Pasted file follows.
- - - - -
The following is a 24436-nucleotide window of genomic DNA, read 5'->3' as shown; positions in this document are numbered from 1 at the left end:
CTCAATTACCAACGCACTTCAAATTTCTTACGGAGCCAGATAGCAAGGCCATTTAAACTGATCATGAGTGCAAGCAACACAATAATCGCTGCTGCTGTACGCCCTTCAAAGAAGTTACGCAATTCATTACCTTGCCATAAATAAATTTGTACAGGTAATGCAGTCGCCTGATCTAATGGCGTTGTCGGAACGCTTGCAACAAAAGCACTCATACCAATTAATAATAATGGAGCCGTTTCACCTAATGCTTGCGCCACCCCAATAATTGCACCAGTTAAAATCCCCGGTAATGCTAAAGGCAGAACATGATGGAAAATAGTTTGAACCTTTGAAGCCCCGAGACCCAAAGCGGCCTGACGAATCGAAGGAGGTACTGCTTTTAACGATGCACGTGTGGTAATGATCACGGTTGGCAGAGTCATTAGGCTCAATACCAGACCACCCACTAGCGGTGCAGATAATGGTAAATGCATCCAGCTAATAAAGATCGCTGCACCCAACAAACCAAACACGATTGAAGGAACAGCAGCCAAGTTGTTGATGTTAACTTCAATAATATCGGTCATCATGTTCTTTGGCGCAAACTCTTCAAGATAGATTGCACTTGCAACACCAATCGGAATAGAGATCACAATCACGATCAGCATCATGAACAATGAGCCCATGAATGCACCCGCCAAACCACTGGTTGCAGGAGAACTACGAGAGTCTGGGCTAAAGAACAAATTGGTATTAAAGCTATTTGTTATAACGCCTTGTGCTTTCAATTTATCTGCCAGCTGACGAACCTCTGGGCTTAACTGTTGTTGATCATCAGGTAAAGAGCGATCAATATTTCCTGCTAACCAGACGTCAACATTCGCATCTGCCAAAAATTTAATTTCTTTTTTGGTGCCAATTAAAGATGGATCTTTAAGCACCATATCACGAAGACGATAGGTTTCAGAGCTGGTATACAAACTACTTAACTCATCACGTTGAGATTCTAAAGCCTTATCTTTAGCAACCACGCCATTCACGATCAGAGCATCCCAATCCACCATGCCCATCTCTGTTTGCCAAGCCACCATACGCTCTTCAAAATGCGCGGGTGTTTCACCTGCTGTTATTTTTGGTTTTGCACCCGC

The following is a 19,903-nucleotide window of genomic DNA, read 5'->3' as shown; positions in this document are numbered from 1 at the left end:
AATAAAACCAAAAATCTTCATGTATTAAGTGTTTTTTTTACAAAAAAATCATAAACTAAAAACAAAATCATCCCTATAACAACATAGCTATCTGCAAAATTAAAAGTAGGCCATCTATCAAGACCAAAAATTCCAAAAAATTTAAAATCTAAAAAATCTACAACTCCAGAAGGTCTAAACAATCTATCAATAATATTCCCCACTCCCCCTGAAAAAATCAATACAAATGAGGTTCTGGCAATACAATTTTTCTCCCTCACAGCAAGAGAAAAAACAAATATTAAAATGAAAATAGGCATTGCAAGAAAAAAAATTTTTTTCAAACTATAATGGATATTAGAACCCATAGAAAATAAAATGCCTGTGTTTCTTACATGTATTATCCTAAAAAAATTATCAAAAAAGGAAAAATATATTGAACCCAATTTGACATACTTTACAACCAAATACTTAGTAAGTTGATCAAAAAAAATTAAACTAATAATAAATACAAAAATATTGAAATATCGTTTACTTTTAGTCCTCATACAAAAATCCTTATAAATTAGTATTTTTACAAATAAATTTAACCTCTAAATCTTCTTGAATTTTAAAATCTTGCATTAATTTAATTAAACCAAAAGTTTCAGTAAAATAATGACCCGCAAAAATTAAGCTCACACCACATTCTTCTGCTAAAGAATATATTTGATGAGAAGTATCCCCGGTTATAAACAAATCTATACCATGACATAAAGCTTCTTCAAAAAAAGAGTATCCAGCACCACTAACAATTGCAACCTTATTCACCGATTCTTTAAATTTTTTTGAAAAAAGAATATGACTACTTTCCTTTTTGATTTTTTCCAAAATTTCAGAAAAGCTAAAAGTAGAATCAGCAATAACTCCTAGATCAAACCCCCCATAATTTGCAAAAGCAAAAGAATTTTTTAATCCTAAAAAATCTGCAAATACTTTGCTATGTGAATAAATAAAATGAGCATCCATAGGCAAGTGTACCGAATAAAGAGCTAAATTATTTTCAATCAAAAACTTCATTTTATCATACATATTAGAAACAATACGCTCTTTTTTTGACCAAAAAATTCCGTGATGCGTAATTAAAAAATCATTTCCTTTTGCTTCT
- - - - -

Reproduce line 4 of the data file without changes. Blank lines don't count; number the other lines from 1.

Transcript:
AATAAAACCAAAAATCTTCATGTATTAAGTGTTTTTTTTACAAAAAAATCATAAACTAAAAACAAAATCATCCCTATAACAACATAGCTATCTGCAAAATTAAAAGTAGGCCATCTATCAAGACCAAAAATTCCAAAAAATTTAAAATCTAAAAAATCTACAACTCCAGAAGGTCTAAACAATCTATCAATAATATTCCCCACTCCCCCTGAAAAAATCAATACAAATGAGGTTCTGGCAATACAATTTTTCTCCCTCACAGCAAGAGAAAAAACAAATATTAAAATGAAAATAGGCATTGCAAGAAAAAAAATTTTTTTCAAACTATAATGGATATTAGAACCCATAGAAAATAAAATGCCTGTGTTTCTTACATGTATTATCCTAAAAAAATTATCAAAAAAGGAAAAATATATTGAACCCAATTTGACATACTTTACAACCAAATACTTAGTAAGTTGATCAAAAAAAATTAAACTAATAATAAATACAAAAATATTGAAATATCGTTTACTTTTAGTCCTCATACAAAAATCCTTATAAATTAGTATTTTTACAAATAAATTTAACCTCTAAATCTTCTTGAATTTTAAAATCTTGCATTAATTTAATTAAACCAAAAGTTTCAGTAAAATAATGACCCGCAAAAATTAAGCTCACACCACATTCTTCTGCTAAAGAATATATTTGATGAGAAGTATCCCCGGTTATAAACAAATCTATACCATGACATAAAGCTTCTTCAAAAAAAGAGTATCCAGCACCACTAACAATTGCAACCTTATTCACCGATTCTTTAAATTTTTTTGAAAAAAGAATATGACTACTTTCCTTTTTGATTTTTTCCAAAATTTCAGAAAAGCTAAAAGTAGAATCAGCAATAACTCCTAGATCAAACCCCCCATAATTTGCAAAAGCAAAAGAATTTTTTAATCCTAAAAAATCTGCAAATACTTTGCTATGTGAATAAATAAAATGAGCATCCATAGGCAAGTGTACCGAATAAAGAGCTAAATTATTTTCAATCAAAAACTTCATTTTATCATACATATTAGAAACAATACGCTCTTTTTTTGACCAAAAAATTCCGTGATGCGTAATTAAAAAATCATTTCCTTTTGCTTCT